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19, March 2014

Connecting with a Photograph: A 250 in 250 Image

Last month, the city rolled out the red carpet to celebrate 250 years since its founding. And here at the Missouri History Museum, we opened a yearlong exhibit called 250 in 250, which features the stories of 50 People, 50 Places, 50 Images, 50 Moments, and 50 Objects. Read more »

14, March 2014

Making History at 250 in 250

Nothing is stranger than seeing a person reading about herself in a history museum exhibition. I wrote the panel about Frankie Freeman for the 50 People section of 250 in 250, and seeing the real Freeman standing right in front of it felt nearly surreal. Freeman continued through the rest of the 50 People in the exhibit. Read more »

14, February 2014

Picking My Favorite Out of 250

I’ve worked as an editor at the Missouri History Museum for over 12 years, so I know a lot about St. Louis history. I mean a lot. I read about history all day. So when I first heard about the 250 in 250 exhibition, I thought, ‘Yep, Pierre Laclède, Budweiser, the World’s Fair…I’ve heard it all before.” Read more »

7, February 2014

A Beatle and a Rabbitt

Today marks the 50th anniversary of the day the Beatles first journeyed to America as a band. They’d make their Ed Sullivan Show debut on February 9, 1964. You all know how that went down.

But did you know that George Harrison was here in St. Louis in September 1963? Read more »

12, December 2013

Welcome to Mound City!

Welcome to Mound City, Missouri! This lithograph, produced around 1873, shows St. Louis as it then appeared, with its long-held nickname “Mound City.” A quick scan of the image, however, reveals an unquestionably flat city, completely devoid of any mounds.

The St. Louis area was the home of many Native American peoples. The most lasting monuments that they built were the mounds—great heaps of earth expertly crafted into flat, conical, or wedge-topped shapes. Some of these were burial mounds, and some were the homes of the elites of the mound-building cultures. Read more »

10, October 2013

A Visual Symphony of St. Louis

Art imitates life. This statement probably wouldn't have become a cliché had it not, in some sense, been true. It was certainly true in the early days of the art of filmmaking. In 1903, in a theater in New York City, a film called The Great Train Robbery had its debut. Students in film schools across the country are taught that this 12-minute film led to the dawn of modern narrative cinema, with it described as a "faithful imitation of the genuine 'Hold Ups' made famous by various outlaw bands in the far West" (Brooklyn Clipper, December 19, 1903). Read more »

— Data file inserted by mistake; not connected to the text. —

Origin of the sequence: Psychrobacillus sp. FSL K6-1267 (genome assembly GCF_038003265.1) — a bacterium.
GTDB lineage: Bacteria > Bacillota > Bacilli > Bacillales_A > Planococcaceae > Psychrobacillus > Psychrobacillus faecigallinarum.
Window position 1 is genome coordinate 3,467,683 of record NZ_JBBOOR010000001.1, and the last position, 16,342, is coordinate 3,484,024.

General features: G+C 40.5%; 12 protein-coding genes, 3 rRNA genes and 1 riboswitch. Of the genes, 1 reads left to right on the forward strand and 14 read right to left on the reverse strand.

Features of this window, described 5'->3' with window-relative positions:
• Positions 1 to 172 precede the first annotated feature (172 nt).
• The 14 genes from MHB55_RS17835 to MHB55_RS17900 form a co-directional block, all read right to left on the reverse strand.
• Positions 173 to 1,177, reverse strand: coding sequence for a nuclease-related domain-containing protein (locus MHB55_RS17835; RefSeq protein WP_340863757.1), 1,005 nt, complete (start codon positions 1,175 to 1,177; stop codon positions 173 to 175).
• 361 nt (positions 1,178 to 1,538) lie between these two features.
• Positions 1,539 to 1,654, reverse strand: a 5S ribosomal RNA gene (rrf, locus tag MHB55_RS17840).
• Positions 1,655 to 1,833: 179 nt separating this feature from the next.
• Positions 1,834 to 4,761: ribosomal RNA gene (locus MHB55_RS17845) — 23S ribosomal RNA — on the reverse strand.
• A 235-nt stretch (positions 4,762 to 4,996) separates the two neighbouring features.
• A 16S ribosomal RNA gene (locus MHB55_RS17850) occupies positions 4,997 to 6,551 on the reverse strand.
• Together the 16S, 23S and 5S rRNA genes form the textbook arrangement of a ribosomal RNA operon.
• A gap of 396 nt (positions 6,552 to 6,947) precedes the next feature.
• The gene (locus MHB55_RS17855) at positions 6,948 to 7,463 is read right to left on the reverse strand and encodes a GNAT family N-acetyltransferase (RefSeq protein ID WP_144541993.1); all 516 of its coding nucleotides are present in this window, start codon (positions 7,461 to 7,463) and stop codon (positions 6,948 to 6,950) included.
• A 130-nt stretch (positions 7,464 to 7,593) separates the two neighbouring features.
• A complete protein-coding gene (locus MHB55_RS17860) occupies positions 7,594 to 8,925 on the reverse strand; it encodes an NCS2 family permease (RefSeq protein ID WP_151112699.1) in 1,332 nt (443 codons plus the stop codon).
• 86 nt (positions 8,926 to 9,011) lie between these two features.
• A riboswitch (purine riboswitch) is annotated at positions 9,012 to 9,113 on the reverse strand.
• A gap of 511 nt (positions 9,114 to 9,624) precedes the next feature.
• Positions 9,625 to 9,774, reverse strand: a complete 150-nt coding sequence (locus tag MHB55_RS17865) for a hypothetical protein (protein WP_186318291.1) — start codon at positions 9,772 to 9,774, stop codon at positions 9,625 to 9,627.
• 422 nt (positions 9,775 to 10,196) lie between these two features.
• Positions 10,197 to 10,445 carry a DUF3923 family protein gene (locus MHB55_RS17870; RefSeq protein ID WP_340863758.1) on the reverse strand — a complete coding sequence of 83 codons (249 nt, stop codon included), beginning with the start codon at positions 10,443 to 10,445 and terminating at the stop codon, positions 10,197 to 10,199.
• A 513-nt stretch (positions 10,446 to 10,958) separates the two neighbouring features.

20, September 2013

Chasing the Ghosts of Pearl Curran

When I was asked to write about a handful of the fifty people who would be featured in the 250 in 250 exhibit, my eyes were immediately drawn to a few of them. As a student interested in the history of education and childhood, I was, of course, immediately drawn to Julia Davis and Susan Blow, two of the most influential educators in St. Louis history. I have a keen interest in the 1904 World’s Fair, which made writing a label about Fair president and former St. Louis mayor David Francis seem like a no-brainer. I have also done some research on ragtime in St. Read more »

8, August 2013

Hunting for History in an Ever-Changing City

My fellow label writers and I came up with the idea of actually visiting the St. Louis “places” featured in the upcoming 250 in 250 exhibit at the Missouri History Museum. It sounded good, but we soon discovered a difficulty: Some of our places have transformed radically or just don’t exist anymore. Read more »

30, July 2013

Progress Report: 250 in 250 Exhibit

Summer is heating up and so is the work on our 250 in 250 exhibit. I thought now might be a good time to catch you up on our progress.

We’ve written a lot in the last few months about how we’ve decided who and what to include in our list of 50 People, 50 Places, 50 Moments, 50 Images, and 50 Objects. For the most part, those selections are now set. Read more »

19, June 2013

Exhibit Features 50 Eyewitness Accounts of Life in St. Louis

We’ve all been there. You sit down with your family, or a group of old friends, and suddenly everyone is telling stories: “I remember when your Uncle Bob and I…” Or your grandmother starts talking about what life was like during the Great Depression, and it’s just riveting. You can tell by the look in her eyes and the expression on her face that as she’s speaking, she’s reliving that time of her life. Read more »